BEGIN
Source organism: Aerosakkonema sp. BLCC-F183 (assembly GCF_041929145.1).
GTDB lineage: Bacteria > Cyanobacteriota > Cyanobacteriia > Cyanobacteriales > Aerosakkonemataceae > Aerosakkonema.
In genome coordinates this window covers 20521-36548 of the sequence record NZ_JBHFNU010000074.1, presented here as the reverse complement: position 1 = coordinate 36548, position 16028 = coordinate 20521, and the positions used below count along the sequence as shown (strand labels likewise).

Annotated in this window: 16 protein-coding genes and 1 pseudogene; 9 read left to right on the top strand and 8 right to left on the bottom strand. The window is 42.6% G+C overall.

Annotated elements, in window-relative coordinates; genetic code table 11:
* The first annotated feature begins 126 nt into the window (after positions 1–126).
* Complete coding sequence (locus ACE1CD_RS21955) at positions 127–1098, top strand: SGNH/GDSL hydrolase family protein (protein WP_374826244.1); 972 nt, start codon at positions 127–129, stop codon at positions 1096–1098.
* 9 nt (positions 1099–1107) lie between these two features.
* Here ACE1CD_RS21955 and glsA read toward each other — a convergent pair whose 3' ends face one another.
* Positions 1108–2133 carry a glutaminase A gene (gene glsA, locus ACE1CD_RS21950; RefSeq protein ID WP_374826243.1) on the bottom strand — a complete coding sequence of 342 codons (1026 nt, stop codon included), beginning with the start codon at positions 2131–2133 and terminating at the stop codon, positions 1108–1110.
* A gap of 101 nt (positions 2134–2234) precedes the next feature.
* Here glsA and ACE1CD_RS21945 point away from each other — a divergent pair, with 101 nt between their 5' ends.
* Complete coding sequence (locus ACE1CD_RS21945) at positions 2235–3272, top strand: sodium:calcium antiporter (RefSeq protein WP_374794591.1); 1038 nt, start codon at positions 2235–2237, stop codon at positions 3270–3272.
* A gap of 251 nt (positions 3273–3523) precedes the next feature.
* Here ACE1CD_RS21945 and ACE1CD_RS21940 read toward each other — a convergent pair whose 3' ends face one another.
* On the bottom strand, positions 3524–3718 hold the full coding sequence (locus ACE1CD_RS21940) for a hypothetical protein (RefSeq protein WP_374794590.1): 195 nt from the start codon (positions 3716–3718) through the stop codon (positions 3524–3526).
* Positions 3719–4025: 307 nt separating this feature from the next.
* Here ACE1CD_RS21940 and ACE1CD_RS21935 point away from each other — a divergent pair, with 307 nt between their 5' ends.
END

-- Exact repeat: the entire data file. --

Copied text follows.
Source organism: Aerosakkonema sp. BLCC-F183 (assembly GCF_041929145.1).
GTDB lineage: Bacteria > Cyanobacteriota > Cyanobacteriia > Cyanobacteriales > Aerosakkonemataceae > Aerosakkonema.
In genome coordinates this window covers 20521-36548 of the sequence record NZ_JBHFNU010000074.1, presented here as the reverse complement: position 1 = coordinate 36548, position 16028 = coordinate 20521, and the positions used below count along the sequence as shown (strand labels likewise).

Annotated in this window: 16 protein-coding genes and 1 pseudogene; 9 read left to right on the top strand and 8 right to left on the bottom strand. The window is 42.6% G+C overall.

Annotated elements, in window-relative coordinates; genetic code table 11:
* The first annotated feature begins 126 nt into the window (after positions 1–126).
* Complete coding sequence (locus ACE1CD_RS21955) at positions 127–1098, top strand: SGNH/GDSL hydrolase family protein (protein WP_374826244.1); 972 nt, start codon at positions 127–129, stop codon at positions 1096–1098.
* 9 nt (positions 1099–1107) lie between these two features.
* Here ACE1CD_RS21955 and glsA read toward each other — a convergent pair whose 3' ends face one another.
* Positions 1108–2133 carry a glutaminase A gene (gene glsA, locus ACE1CD_RS21950; RefSeq protein ID WP_374826243.1) on the bottom strand — a complete coding sequence of 342 codons (1026 nt, stop codon included), beginning with the start codon at positions 2131–2133 and terminating at the stop codon, positions 1108–1110.
* A gap of 101 nt (positions 2134–2234) precedes the next feature.
* Here glsA and ACE1CD_RS21945 point away from each other — a divergent pair, with 101 nt between their 5' ends.
* Complete coding sequence (locus ACE1CD_RS21945) at positions 2235–3272, top strand: sodium:calcium antiporter (RefSeq protein WP_374794591.1); 1038 nt, start codon at positions 2235–2237, stop codon at positions 3270–3272.
* A gap of 251 nt (positions 3273–3523) precedes the next feature.
* Here ACE1CD_RS21945 and ACE1CD_RS21940 read toward each other — a convergent pair whose 3' ends face one another.
* On the bottom strand, positions 3524–3718 hold the full coding sequence (locus ACE1CD_RS21940) for a hypothetical protein (RefSeq protein WP_374794590.1): 195 nt from the start codon (positions 3716–3718) through the stop codon (positions 3524–3526).
* Positions 3719–4025: 307 nt separating this feature from the next.
* Here ACE1CD_RS21940 and ACE1CD_RS21935 point away from each other — a divergent pair, with 307 nt between their 5' ends.